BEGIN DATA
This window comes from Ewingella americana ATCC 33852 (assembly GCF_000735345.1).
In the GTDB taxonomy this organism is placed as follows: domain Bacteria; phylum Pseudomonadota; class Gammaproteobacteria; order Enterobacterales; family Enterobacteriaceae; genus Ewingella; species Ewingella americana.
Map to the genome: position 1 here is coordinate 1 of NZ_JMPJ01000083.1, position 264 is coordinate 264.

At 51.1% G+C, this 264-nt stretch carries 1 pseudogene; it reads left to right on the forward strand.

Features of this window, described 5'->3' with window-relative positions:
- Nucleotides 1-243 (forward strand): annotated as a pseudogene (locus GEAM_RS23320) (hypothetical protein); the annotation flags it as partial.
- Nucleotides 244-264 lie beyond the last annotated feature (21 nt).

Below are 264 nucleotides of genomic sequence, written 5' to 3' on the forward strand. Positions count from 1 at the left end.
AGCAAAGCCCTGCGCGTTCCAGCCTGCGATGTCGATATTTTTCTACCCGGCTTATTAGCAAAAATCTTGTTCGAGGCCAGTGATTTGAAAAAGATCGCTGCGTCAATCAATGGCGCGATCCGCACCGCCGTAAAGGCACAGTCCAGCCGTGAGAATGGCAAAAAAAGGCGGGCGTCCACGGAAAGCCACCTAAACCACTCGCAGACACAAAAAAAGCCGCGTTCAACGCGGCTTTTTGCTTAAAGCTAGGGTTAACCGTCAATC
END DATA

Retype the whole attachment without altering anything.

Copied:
This window comes from Ewingella americana ATCC 33852 (assembly GCF_000735345.1).
In the GTDB taxonomy this organism is placed as follows: domain Bacteria; phylum Pseudomonadota; class Gammaproteobacteria; order Enterobacterales; family Enterobacteriaceae; genus Ewingella; species Ewingella americana.
Map to the genome: position 1 here is coordinate 1 of NZ_JMPJ01000083.1, position 264 is coordinate 264.

At 51.1% G+C, this 264-nt stretch carries 1 pseudogene; it reads left to right on the forward strand.

Features of this window, described 5'->3' with window-relative positions:
- Nucleotides 1-243 (forward strand): annotated as a pseudogene (locus GEAM_RS23320) (hypothetical protein); the annotation flags it as partial.
- Nucleotides 244-264 lie beyond the last annotated feature (21 nt).

Below are 264 nucleotides of genomic sequence, written 5' to 3' on the forward strand. Positions count from 1 at the left end.
AGCAAAGCCCTGCGCGTTCCAGCCTGCGATGTCGATATTTTTCTACCCGGCTTATTAGCAAAAATCTTGTTCGAGGCCAGTGATTTGAAAAAGATCGCTGCGTCAATCAATGGCGCGATCCGCACCGCCGTAAAGGCACAGTCCAGCCGTGAGAATGGCAAAAAAAGGCGGGCGTCCACGGAAAGCCACCTAAACCACTCGCAGACACAAAAAAAGCCGCGTTCAACGCGGCTTTTTGCTTAAAGCTAGGGTTAACCGTCAATC